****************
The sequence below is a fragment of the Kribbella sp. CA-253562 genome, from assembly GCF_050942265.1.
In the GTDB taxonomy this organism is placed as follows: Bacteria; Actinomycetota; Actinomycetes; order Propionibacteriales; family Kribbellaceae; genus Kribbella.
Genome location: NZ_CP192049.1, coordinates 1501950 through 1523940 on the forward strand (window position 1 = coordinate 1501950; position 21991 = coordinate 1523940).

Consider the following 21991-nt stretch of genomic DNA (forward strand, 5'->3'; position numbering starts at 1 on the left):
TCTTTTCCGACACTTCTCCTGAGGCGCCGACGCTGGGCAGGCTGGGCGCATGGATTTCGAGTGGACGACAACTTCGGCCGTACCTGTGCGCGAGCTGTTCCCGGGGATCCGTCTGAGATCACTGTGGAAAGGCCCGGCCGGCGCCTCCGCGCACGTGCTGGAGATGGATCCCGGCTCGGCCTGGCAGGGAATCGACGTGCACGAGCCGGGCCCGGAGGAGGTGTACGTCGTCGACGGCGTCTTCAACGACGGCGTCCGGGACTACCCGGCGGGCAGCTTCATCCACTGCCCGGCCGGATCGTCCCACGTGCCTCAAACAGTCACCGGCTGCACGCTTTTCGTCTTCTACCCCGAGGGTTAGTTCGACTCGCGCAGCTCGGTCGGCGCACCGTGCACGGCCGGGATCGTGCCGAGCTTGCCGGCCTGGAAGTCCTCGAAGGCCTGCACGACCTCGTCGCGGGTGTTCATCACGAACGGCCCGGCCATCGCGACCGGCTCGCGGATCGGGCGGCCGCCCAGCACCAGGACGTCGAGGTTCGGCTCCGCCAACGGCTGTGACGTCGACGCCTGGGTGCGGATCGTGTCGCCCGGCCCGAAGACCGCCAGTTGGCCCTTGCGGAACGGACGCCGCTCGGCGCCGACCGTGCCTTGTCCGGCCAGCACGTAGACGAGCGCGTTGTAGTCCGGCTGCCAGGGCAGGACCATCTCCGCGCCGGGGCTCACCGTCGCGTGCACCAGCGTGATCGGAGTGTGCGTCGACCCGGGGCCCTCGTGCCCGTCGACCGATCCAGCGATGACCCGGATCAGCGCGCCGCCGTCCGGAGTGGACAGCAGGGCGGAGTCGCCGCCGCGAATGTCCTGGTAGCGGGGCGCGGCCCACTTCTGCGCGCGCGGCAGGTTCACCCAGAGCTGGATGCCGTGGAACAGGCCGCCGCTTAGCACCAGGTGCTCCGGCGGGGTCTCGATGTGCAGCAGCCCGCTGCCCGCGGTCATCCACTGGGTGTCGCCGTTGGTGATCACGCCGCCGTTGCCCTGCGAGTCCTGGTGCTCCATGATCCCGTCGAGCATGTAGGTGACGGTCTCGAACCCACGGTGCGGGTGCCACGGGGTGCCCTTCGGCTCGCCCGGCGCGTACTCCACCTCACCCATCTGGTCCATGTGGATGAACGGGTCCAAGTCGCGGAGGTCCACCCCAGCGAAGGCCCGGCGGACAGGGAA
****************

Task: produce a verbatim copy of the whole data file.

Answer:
The sequence below is a fragment of the Kribbella sp. CA-253562 genome, from assembly GCF_050942265.1.
In the GTDB taxonomy this organism is placed as follows: Bacteria; Actinomycetota; Actinomycetes; order Propionibacteriales; family Kribbellaceae; genus Kribbella.
Genome location: NZ_CP192049.1, coordinates 1501950 through 1523940 on the forward strand (window position 1 = coordinate 1501950; position 21991 = coordinate 1523940).

Consider the following 21991-nt stretch of genomic DNA (forward strand, 5'->3'; position numbering starts at 1 on the left):
TCTTTTCCGACACTTCTCCTGAGGCGCCGACGCTGGGCAGGCTGGGCGCATGGATTTCGAGTGGACGACAACTTCGGCCGTACCTGTGCGCGAGCTGTTCCCGGGGATCCGTCTGAGATCACTGTGGAAAGGCCCGGCCGGCGCCTCCGCGCACGTGCTGGAGATGGATCCCGGCTCGGCCTGGCAGGGAATCGACGTGCACGAGCCGGGCCCGGAGGAGGTGTACGTCGTCGACGGCGTCTTCAACGACGGCGTCCGGGACTACCCGGCGGGCAGCTTCATCCACTGCCCGGCCGGATCGTCCCACGTGCCTCAAACAGTCACCGGCTGCACGCTTTTCGTCTTCTACCCCGAGGGTTAGTTCGACTCGCGCAGCTCGGTCGGCGCACCGTGCACGGCCGGGATCGTGCCGAGCTTGCCGGCCTGGAAGTCCTCGAAGGCCTGCACGACCTCGTCGCGGGTGTTCATCACGAACGGCCCGGCCATCGCGACCGGCTCGCGGATCGGGCGGCCGCCCAGCACCAGGACGTCGAGGTTCGGCTCCGCCAACGGCTGTGACGTCGACGCCTGGGTGCGGATCGTGTCGCCCGGCCCGAAGACCGCCAGTTGGCCCTTGCGGAACGGACGCCGCTCGGCGCCGACCGTGCCTTGTCCGGCCAGCACGTAGACGAGCGCGTTGTAGTCCGGCTGCCAGGGCAGGACCATCTCCGCGCCGGGGCTCACCGTCGCGTGCACCAGCGTGATCGGAGTGTGCGTCGACCCGGGGCCCTCGTGCCCGTCGACCGATCCAGCGATGACCCGGATCAGCGCGCCGCCGTCCGGAGTGGACAGCAGGGCGGAGTCGCCGCCGCGAATGTCCTGGTAGCGGGGCGCGGCCCACTTCTGCGCGCGCGGCAGGTTCACCCAGAGCTGGATGCCGTGGAACAGGCCGCCGCTTAGCACCAGGTGCTCCGGCGGGGTCTCGATGTGCAGCAGCCCGCTGCCCGCGGTCATCCACTGGGTGTCGCCGTTGGTGATCACGCCGCCGTTGCCCTGCGAGTCCTGGTGCTCCATGATCCCGTCGAGCATGTAGGTGACGGTCTCGAACCCACGGTGCGGGTGCCACGGGGTGCCCTTCGGCTCGCCCGGCGCGTACTCCACCTCACCCATCTGGTCCATGTGGATGAACGGGTCCAAGTCGCGGAGGTCCACCCCAGCGAAGGCCCGGCGGACAGGGAA